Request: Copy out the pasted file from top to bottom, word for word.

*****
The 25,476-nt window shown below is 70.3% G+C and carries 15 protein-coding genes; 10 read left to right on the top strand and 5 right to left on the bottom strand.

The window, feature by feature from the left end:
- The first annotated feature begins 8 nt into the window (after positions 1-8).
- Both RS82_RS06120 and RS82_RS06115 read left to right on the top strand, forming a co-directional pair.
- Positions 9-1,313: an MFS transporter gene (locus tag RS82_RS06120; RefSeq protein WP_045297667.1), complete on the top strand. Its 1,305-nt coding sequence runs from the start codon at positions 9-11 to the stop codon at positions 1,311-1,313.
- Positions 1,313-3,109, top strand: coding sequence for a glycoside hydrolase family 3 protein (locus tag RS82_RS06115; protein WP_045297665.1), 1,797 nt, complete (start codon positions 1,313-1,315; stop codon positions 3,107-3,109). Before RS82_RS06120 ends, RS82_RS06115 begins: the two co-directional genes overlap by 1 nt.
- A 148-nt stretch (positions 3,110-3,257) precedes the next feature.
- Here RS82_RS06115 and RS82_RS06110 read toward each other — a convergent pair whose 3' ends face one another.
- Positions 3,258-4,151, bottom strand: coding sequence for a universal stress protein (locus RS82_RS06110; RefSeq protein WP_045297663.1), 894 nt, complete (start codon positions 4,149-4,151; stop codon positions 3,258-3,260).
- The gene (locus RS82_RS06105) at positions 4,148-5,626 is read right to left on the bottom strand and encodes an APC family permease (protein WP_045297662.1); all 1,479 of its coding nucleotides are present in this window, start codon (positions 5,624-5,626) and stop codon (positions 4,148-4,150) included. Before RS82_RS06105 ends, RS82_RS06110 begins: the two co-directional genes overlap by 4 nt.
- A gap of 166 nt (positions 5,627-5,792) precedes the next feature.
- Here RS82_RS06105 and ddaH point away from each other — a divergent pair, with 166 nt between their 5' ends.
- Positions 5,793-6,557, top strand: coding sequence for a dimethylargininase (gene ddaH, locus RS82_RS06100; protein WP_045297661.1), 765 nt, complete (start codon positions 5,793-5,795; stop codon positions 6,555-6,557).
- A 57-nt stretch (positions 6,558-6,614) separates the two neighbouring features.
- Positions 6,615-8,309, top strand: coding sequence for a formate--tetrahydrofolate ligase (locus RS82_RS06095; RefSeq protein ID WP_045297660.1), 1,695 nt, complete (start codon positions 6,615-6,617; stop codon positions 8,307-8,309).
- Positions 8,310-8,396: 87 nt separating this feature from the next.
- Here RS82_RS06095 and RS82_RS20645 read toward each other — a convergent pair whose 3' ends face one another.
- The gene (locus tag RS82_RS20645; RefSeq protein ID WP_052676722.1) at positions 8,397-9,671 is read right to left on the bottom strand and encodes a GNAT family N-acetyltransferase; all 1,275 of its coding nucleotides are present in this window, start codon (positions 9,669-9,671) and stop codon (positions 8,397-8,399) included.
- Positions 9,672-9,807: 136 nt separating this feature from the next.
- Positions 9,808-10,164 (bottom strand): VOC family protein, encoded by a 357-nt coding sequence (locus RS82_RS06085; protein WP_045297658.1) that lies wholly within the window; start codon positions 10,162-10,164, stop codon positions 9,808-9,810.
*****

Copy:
The 25,476-nt window shown below is 70.3% G+C and carries 15 protein-coding genes; 10 read left to right on the top strand and 5 right to left on the bottom strand.

The window, feature by feature from the left end:
- The first annotated feature begins 8 nt into the window (after positions 1-8).
- Both RS82_RS06120 and RS82_RS06115 read left to right on the top strand, forming a co-directional pair.
- Positions 9-1,313: an MFS transporter gene (locus tag RS82_RS06120; RefSeq protein WP_045297667.1), complete on the top strand. Its 1,305-nt coding sequence runs from the start codon at positions 9-11 to the stop codon at positions 1,311-1,313.
- Positions 1,313-3,109, top strand: coding sequence for a glycoside hydrolase family 3 protein (locus tag RS82_RS06115; protein WP_045297665.1), 1,797 nt, complete (start codon positions 1,313-1,315; stop codon positions 3,107-3,109). Before RS82_RS06120 ends, RS82_RS06115 begins: the two co-directional genes overlap by 1 nt.
- A 148-nt stretch (positions 3,110-3,257) precedes the next feature.
- Here RS82_RS06115 and RS82_RS06110 read toward each other — a convergent pair whose 3' ends face one another.
- Positions 3,258-4,151, bottom strand: coding sequence for a universal stress protein (locus RS82_RS06110; RefSeq protein WP_045297663.1), 894 nt, complete (start codon positions 4,149-4,151; stop codon positions 3,258-3,260).
- The gene (locus RS82_RS06105) at positions 4,148-5,626 is read right to left on the bottom strand and encodes an APC family permease (protein WP_045297662.1); all 1,479 of its coding nucleotides are present in this window, start codon (positions 5,624-5,626) and stop codon (positions 4,148-4,150) included. Before RS82_RS06105 ends, RS82_RS06110 begins: the two co-directional genes overlap by 4 nt.
- A gap of 166 nt (positions 5,627-5,792) precedes the next feature.
- Here RS82_RS06105 and ddaH point away from each other — a divergent pair, with 166 nt between their 5' ends.
- Positions 5,793-6,557, top strand: coding sequence for a dimethylargininase (gene ddaH, locus RS82_RS06100; protein WP_045297661.1), 765 nt, complete (start codon positions 5,793-5,795; stop codon positions 6,555-6,557).
- A 57-nt stretch (positions 6,558-6,614) separates the two neighbouring features.
- Positions 6,615-8,309, top strand: coding sequence for a formate--tetrahydrofolate ligase (locus RS82_RS06095; RefSeq protein ID WP_045297660.1), 1,695 nt, complete (start codon positions 6,615-6,617; stop codon positions 8,307-8,309).
- Positions 8,310-8,396: 87 nt separating this feature from the next.
- Here RS82_RS06095 and RS82_RS20645 read toward each other — a convergent pair whose 3' ends face one another.
- The gene (locus tag RS82_RS20645; RefSeq protein ID WP_052676722.1) at positions 8,397-9,671 is read right to left on the bottom strand and encodes a GNAT family N-acetyltransferase; all 1,275 of its coding nucleotides are present in this window, start codon (positions 9,669-9,671) and stop codon (positions 8,397-8,399) included.
- Positions 9,672-9,807: 136 nt separating this feature from the next.
- Positions 9,808-10,164 (bottom strand): VOC family protein, encoded by a 357-nt coding sequence (locus RS82_RS06085; protein WP_045297658.1) that lies wholly within the window; start codon positions 10,162-10,164, stop codon positions 9,808-9,810.